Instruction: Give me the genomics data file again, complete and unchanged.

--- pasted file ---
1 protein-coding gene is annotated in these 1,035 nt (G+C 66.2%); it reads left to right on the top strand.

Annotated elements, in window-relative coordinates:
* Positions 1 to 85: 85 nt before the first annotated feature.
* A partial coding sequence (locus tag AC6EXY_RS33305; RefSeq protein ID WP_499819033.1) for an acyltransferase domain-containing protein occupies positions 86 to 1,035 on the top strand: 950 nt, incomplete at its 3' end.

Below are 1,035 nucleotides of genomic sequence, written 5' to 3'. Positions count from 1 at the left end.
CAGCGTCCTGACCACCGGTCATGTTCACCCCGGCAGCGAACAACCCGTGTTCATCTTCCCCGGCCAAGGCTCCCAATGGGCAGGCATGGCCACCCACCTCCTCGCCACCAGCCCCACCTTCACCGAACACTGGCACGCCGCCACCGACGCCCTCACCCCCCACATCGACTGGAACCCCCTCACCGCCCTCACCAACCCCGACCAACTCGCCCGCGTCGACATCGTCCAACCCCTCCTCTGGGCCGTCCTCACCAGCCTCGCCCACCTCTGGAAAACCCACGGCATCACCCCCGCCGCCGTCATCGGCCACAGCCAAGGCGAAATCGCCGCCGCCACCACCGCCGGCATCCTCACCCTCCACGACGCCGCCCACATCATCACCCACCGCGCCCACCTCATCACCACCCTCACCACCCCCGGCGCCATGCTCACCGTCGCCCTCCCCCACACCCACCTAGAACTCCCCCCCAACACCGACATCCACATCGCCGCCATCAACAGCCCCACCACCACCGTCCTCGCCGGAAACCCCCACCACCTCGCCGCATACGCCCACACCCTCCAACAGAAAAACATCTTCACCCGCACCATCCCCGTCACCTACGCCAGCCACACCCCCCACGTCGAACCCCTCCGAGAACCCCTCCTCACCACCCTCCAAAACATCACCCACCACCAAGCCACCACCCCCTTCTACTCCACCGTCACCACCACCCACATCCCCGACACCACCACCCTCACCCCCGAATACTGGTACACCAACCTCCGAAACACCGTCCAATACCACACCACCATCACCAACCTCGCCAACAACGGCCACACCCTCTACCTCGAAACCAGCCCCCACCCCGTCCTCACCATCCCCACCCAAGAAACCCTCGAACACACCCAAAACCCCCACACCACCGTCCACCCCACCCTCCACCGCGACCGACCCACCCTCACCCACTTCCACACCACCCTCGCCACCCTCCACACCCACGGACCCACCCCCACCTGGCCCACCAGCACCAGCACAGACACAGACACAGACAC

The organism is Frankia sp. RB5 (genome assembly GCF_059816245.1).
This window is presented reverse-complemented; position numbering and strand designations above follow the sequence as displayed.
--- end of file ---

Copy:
1 protein-coding gene is annotated in these 1,035 nt (G+C 66.2%); it reads left to right on the top strand.

Annotated elements, in window-relative coordinates:
* Positions 1 to 85: 85 nt before the first annotated feature.
* A partial coding sequence (locus tag AC6EXY_RS33305; RefSeq protein ID WP_499819033.1) for an acyltransferase domain-containing protein occupies positions 86 to 1,035 on the top strand: 950 nt, incomplete at its 3' end.

Below are 1,035 nucleotides of genomic sequence, written 5' to 3'. Positions count from 1 at the left end.
CAGCGTCCTGACCACCGGTCATGTTCACCCCGGCAGCGAACAACCCGTGTTCATCTTCCCCGGCCAAGGCTCCCAATGGGCAGGCATGGCCACCCACCTCCTCGCCACCAGCCCCACCTTCACCGAACACTGGCACGCCGCCACCGACGCCCTCACCCCCCACATCGACTGGAACCCCCTCACCGCCCTCACCAACCCCGACCAACTCGCCCGCGTCGACATCGTCCAACCCCTCCTCTGGGCCGTCCTCACCAGCCTCGCCCACCTCTGGAAAACCCACGGCATCACCCCCGCCGCCGTCATCGGCCACAGCCAAGGCGAAATCGCCGCCGCCACCACCGCCGGCATCCTCACCCTCCACGACGCCGCCCACATCATCACCCACCGCGCCCACCTCATCACCACCCTCACCACCCCCGGCGCCATGCTCACCGTCGCCCTCCCCCACACCCACCTAGAACTCCCCCCCAACACCGACATCCACATCGCCGCCATCAACAGCCCCACCACCACCGTCCTCGCCGGAAACCCCCACCACCTCGCCGCATACGCCCACACCCTCCAACAGAAAAACATCTTCACCCGCACCATCCCCGTCACCTACGCCAGCCACACCCCCCACGTCGAACCCCTCCGAGAACCCCTCCTCACCACCCTCCAAAACATCACCCACCACCAAGCCACCACCCCCTTCTACTCCACCGTCACCACCACCCACATCCCCGACACCACCACCCTCACCCCCGAATACTGGTACACCAACCTCCGAAACACCGTCCAATACCACACCACCATCACCAACCTCGCCAACAACGGCCACACCCTCTACCTCGAAACCAGCCCCCACCCCGTCCTCACCATCCCCACCCAAGAAACCCTCGAACACACCCAAAACCCCCACACCACCGTCCACCCCACCCTCCACCGCGACCGACCCACCCTCACCCACTTCCACACCACCCTCGCCACCCTCCACACCCACGGACCCACCCCCACCTGGCCCACCAGCACCAGCACAGACACAGACACAGACAC

The organism is Frankia sp. RB5 (genome assembly GCF_059816245.1).
This window is presented reverse-complemented; position numbering and strand designations above follow the sequence as displayed.